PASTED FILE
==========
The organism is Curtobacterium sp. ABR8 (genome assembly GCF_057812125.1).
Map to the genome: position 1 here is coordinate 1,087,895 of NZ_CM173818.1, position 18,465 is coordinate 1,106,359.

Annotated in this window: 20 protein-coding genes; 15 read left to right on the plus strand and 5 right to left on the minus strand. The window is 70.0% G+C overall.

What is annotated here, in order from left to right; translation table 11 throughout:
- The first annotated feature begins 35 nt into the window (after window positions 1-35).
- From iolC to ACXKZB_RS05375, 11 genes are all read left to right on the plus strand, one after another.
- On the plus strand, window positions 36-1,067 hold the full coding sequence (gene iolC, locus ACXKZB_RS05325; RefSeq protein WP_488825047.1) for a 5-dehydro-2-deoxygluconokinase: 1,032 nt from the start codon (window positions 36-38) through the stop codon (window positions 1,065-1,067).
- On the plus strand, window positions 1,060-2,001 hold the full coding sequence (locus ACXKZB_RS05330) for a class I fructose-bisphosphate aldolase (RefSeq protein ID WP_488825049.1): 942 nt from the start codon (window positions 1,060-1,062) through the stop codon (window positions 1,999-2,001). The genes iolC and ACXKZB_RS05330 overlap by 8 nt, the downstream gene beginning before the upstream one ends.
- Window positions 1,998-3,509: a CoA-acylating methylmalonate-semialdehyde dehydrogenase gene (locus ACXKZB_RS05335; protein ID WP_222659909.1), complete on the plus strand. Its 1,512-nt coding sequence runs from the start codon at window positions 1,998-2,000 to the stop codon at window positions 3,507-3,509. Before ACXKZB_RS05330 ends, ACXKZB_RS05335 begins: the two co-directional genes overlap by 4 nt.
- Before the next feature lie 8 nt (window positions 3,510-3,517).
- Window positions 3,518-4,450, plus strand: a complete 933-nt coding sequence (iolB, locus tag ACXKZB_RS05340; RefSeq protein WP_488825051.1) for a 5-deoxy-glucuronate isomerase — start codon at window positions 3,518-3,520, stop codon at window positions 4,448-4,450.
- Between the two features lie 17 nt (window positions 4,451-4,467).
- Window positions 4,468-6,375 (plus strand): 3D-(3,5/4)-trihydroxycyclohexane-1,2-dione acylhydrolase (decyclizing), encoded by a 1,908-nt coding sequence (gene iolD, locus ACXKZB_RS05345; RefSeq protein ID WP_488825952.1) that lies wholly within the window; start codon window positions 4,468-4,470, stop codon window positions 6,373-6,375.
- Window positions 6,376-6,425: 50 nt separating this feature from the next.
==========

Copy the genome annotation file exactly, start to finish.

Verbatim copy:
The organism is Curtobacterium sp. ABR8 (genome assembly GCF_057812125.1).
Map to the genome: position 1 here is coordinate 1,087,895 of NZ_CM173818.1, position 18,465 is coordinate 1,106,359.

Annotated in this window: 20 protein-coding genes; 15 read left to right on the plus strand and 5 right to left on the minus strand. The window is 70.0% G+C overall.

What is annotated here, in order from left to right; translation table 11 throughout:
- The first annotated feature begins 35 nt into the window (after window positions 1-35).
- From iolC to ACXKZB_RS05375, 11 genes are all read left to right on the plus strand, one after another.
- On the plus strand, window positions 36-1,067 hold the full coding sequence (gene iolC, locus ACXKZB_RS05325; RefSeq protein WP_488825047.1) for a 5-dehydro-2-deoxygluconokinase: 1,032 nt from the start codon (window positions 36-38) through the stop codon (window positions 1,065-1,067).
- On the plus strand, window positions 1,060-2,001 hold the full coding sequence (locus ACXKZB_RS05330) for a class I fructose-bisphosphate aldolase (RefSeq protein ID WP_488825049.1): 942 nt from the start codon (window positions 1,060-1,062) through the stop codon (window positions 1,999-2,001). The genes iolC and ACXKZB_RS05330 overlap by 8 nt, the downstream gene beginning before the upstream one ends.
- Window positions 1,998-3,509: a CoA-acylating methylmalonate-semialdehyde dehydrogenase gene (locus ACXKZB_RS05335; protein ID WP_222659909.1), complete on the plus strand. Its 1,512-nt coding sequence runs from the start codon at window positions 1,998-2,000 to the stop codon at window positions 3,507-3,509. Before ACXKZB_RS05330 ends, ACXKZB_RS05335 begins: the two co-directional genes overlap by 4 nt.
- Before the next feature lie 8 nt (window positions 3,510-3,517).
- Window positions 3,518-4,450, plus strand: a complete 933-nt coding sequence (iolB, locus tag ACXKZB_RS05340; RefSeq protein WP_488825051.1) for a 5-deoxy-glucuronate isomerase — start codon at window positions 3,518-3,520, stop codon at window positions 4,448-4,450.
- Between the two features lie 17 nt (window positions 4,451-4,467).
- Window positions 4,468-6,375 (plus strand): 3D-(3,5/4)-trihydroxycyclohexane-1,2-dione acylhydrolase (decyclizing), encoded by a 1,908-nt coding sequence (gene iolD, locus ACXKZB_RS05345; RefSeq protein ID WP_488825952.1) that lies wholly within the window; start codon window positions 4,468-4,470, stop codon window positions 6,373-6,375.
- Window positions 6,376-6,425: 50 nt separating this feature from the next.